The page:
Most Americans Do Not Personally Know Active Member Of The Military


I have often wondered how military policy would look if more valedictorians served in the armed forces. What would their families demand of policy-makers when constructing international policy or engaging in military maneuvers? Over the years thoughts of this kind percolated when issues of ‘Don’t Ask, Don’t Tell’, and more recently transgenders openly serving were making headlines  During the national dialogue with both topics the end result furthered an image of the military as being small-minded and backward.

For many in our country who are not involved in the military, but listened and watched those debates, concluded that living a double life was quite pre-Stonewall.  Most Americans know gay people, more and more know a transgender person, and poll after poll shows a strong level of support for a variety of ever-more rights to ensure equality is provided regardless of sexual orientation or biology.  When those topics were making headlines nationally about the military it needs to be noted gay dates for high school proms were no longer uncommon.  In other words, society is moving forward.   

So must the military.

So, it has long been perplexing to me the disconnect between what is happening in neighborhoods across the nation and then what comes from the aging politicians and military planners in Washington.  All this underscores how the mindset of the military as a whole needs to be shaken up.  After all, gay men and women and transexuals just want to serve their country with their heads held high. Does not the nation want a military made up of members serving with pride?

As I think about this matter one question keeps popping forward. Why would any intelligent and self-confident young man or woman coming out of high school want to join the military?  Why would any well-reasoned and educated person want to enter an organization that is so disjointed and illogical when it comes to human sexuality? Or join an organization that is simply backward with their scope of thinking when it comes to people in another land, or the faith they follow?

This should be concerning to us all.

Most people do not personally know any active enlisted members of the military. I do not. But during my life, I have known a number of valedictorians.  Three are in my family.  My husband James, along with my niece Katrina, along with her father Darvin. They all had the honor of representing their class on graduation day. 

But I have known only two people (neither were family, and both were casual acquaintances) who served in Iraq, and in each case, they were stationed there for less than a year.  In one case it was only for a few months, and the young man spent most of it on a base.   When he returned, he told of the type of stunted social development some of his fellow soldiers had, and how uncomfortable it made him hear the way they talked about the people and country where they were stationed.  The words they used were not the ones he heard at home or uttered on his own.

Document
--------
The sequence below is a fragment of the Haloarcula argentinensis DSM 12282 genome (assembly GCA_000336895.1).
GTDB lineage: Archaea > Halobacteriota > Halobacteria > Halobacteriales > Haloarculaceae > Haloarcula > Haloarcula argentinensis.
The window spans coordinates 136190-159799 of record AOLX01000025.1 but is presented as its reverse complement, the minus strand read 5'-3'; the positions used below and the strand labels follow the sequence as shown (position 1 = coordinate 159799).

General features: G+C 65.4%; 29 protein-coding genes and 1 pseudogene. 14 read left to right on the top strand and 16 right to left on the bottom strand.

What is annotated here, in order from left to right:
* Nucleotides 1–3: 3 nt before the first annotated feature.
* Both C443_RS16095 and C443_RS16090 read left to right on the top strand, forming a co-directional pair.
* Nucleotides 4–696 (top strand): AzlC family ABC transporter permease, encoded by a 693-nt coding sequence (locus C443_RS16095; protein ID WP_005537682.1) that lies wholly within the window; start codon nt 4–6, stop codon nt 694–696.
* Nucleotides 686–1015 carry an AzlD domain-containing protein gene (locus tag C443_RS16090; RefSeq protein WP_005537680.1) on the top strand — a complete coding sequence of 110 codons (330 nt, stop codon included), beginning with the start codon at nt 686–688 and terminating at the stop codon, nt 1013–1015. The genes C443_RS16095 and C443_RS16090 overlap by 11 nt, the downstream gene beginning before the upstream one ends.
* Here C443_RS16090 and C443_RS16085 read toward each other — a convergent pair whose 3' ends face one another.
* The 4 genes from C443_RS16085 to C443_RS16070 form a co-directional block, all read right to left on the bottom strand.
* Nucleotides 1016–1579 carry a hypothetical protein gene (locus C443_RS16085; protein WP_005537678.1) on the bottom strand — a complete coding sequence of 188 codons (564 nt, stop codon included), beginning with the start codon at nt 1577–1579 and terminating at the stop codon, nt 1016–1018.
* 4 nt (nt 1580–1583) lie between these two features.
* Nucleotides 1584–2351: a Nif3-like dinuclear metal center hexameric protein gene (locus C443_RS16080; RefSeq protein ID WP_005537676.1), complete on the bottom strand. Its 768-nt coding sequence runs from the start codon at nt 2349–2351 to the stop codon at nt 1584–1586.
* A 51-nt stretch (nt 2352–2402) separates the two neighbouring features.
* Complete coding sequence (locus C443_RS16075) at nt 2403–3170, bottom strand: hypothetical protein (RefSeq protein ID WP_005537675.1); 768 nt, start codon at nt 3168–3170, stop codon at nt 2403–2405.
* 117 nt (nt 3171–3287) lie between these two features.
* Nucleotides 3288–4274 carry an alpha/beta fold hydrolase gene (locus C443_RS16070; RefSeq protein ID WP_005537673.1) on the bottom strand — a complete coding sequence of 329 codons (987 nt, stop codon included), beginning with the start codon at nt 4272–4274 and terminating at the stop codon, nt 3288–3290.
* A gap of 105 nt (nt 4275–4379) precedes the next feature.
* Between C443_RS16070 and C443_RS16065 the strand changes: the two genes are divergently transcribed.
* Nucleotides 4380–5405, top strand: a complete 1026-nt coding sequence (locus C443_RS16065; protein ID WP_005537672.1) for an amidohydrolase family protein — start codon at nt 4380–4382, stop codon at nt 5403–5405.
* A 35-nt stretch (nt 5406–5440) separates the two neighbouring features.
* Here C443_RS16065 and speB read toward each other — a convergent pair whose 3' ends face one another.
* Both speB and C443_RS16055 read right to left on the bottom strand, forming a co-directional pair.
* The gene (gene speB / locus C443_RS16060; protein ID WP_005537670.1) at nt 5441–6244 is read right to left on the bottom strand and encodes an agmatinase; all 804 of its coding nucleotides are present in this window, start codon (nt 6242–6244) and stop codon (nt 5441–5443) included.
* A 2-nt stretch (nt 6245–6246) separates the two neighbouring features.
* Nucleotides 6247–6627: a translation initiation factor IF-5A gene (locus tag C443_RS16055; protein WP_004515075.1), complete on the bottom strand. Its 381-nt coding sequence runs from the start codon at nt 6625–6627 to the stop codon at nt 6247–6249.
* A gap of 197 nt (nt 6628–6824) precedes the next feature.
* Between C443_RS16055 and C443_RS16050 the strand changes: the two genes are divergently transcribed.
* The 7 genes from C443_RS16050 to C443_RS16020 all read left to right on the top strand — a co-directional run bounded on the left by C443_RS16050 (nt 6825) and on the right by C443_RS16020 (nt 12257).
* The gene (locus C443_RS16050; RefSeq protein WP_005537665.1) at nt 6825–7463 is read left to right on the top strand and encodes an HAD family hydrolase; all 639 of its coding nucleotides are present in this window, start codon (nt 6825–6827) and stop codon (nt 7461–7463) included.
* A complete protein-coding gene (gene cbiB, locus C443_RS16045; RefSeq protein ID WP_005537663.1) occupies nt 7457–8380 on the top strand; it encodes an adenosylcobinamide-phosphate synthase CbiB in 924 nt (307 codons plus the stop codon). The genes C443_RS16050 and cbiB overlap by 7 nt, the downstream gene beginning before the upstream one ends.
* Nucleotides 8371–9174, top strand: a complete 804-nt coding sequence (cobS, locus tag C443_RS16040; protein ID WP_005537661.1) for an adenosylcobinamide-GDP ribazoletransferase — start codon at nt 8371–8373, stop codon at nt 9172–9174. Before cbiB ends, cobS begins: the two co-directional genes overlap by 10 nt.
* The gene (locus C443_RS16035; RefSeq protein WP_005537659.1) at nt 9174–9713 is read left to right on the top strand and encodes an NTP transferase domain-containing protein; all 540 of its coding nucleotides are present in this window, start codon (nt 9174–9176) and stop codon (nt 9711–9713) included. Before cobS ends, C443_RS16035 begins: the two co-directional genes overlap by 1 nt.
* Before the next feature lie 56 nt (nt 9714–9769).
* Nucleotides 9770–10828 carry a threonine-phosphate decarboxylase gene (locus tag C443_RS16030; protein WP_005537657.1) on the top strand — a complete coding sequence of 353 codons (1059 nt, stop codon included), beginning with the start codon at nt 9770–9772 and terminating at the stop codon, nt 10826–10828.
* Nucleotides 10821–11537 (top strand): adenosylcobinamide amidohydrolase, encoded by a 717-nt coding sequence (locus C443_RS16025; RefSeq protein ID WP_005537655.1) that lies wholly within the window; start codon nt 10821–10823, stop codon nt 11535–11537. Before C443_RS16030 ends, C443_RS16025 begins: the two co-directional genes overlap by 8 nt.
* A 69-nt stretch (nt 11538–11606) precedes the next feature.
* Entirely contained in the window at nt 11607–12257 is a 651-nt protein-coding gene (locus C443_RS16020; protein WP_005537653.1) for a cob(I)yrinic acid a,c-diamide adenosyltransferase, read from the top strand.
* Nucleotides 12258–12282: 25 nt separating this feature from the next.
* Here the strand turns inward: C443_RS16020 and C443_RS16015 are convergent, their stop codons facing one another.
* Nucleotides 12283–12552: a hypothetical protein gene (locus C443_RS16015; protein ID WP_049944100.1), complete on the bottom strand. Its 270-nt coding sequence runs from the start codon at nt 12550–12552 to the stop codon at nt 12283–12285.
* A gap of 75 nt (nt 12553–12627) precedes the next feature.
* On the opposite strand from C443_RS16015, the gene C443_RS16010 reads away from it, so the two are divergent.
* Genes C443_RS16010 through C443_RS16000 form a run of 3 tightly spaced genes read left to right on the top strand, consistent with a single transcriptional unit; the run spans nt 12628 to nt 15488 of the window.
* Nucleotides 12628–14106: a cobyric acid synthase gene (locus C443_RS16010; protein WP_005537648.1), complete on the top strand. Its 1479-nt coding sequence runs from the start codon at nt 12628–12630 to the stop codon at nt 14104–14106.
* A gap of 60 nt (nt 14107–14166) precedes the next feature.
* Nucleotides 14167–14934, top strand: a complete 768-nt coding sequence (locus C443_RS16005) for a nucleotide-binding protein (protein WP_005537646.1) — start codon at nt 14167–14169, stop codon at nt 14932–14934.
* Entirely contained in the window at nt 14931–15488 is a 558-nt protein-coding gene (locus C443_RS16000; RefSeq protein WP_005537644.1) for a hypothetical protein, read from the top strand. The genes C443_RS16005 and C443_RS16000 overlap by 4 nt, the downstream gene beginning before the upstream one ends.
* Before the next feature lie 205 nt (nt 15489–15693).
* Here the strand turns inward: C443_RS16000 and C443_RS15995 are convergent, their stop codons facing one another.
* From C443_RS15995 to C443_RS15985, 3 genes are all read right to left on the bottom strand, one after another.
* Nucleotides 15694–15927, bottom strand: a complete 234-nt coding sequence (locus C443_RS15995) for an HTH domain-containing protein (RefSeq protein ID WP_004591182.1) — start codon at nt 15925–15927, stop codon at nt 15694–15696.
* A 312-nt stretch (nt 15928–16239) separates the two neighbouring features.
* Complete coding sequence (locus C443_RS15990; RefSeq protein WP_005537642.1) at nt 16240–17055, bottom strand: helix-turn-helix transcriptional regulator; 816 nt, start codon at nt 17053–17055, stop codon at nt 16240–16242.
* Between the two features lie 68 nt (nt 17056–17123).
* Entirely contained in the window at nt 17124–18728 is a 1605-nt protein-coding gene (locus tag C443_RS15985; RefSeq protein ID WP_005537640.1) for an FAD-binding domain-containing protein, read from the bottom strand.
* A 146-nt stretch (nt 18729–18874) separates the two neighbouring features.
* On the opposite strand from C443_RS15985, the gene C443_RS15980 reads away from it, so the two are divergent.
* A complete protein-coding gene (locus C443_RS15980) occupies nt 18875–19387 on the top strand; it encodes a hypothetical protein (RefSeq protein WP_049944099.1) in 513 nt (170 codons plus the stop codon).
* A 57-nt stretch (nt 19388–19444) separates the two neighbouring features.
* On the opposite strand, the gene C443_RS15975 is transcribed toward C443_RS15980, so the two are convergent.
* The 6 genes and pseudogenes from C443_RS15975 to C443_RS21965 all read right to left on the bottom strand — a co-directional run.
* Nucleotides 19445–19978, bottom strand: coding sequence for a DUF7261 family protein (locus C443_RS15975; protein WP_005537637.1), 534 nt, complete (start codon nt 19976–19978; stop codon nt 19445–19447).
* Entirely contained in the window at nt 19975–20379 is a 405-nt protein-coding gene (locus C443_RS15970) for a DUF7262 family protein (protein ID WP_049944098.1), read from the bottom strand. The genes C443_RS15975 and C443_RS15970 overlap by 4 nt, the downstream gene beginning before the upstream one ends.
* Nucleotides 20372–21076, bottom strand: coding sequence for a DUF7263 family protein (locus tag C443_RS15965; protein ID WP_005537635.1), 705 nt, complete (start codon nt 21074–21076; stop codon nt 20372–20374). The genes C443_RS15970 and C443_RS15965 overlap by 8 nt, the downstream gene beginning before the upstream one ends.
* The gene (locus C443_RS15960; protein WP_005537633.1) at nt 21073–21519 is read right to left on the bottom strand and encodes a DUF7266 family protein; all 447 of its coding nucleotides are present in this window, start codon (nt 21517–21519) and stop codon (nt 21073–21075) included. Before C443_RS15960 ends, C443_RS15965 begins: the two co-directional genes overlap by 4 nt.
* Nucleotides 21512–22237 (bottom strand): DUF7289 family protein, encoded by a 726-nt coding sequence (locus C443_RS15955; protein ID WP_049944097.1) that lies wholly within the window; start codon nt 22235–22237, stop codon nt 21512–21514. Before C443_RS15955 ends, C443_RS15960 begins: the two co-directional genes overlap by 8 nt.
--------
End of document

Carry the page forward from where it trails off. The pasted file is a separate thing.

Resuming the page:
While my dad served in World War II, and a few uncles were in this or that branch of the armed forces, none of their children made the military a destination when they reached adult age.  No one in my high school made the military a career, and the vast majority never even made the military a pit-stop on the road to the future.  I think most people have the same experience as I have had.  Most people simply do not know someone personally in the armed forces.

Why is that? 

Does it not warp the way we feel about war and the policies of the nation if we do not at least know one person involved in a conflict?  It is different to have a young man from the larger community shredded by a roadside bomb than to have a son or cousin meet the same fate.  Does that fact make a difference when we condone this or that military adventure?  I think it does.

I bring this all up today because there is still a strong perception of the military as a place that stigmatizes certain people or groups of people who wish to serve the nation. Such ‘jar-necked’ notions, create an atmosphere where a whole segment of the country says “I want my kid to go to college and not get messed up in the army.”  

That may sound elitist, but it is an honest statement that is played out over and over coast-to-coast in living rooms and kitchens every day.  The military is seen as red-neck and most parents want their kids to have a different direction in life.  That is proved by the fact so many Americans do not know someone serving in the military.

And it will continue to be that way as long as in the military “sand-monkey” is thought to be a funny term, and those who can quote Thoreau are ‘fags’.

It is essential for the long-term military interest of the nation that a strong and determined signal is sent that the modern defense establishment understands that society has changed, and they need to change too.  Until that happens folks across the nation with a good job (because this is also very much an economic issue) are saying “our kids are going to college, they are not getting into the military.”   It has everything to do with what image they want their family to have, and a deeper sense of what parents want their kids to connect with as adults.

Who can blame any parent for wanting the best for their children?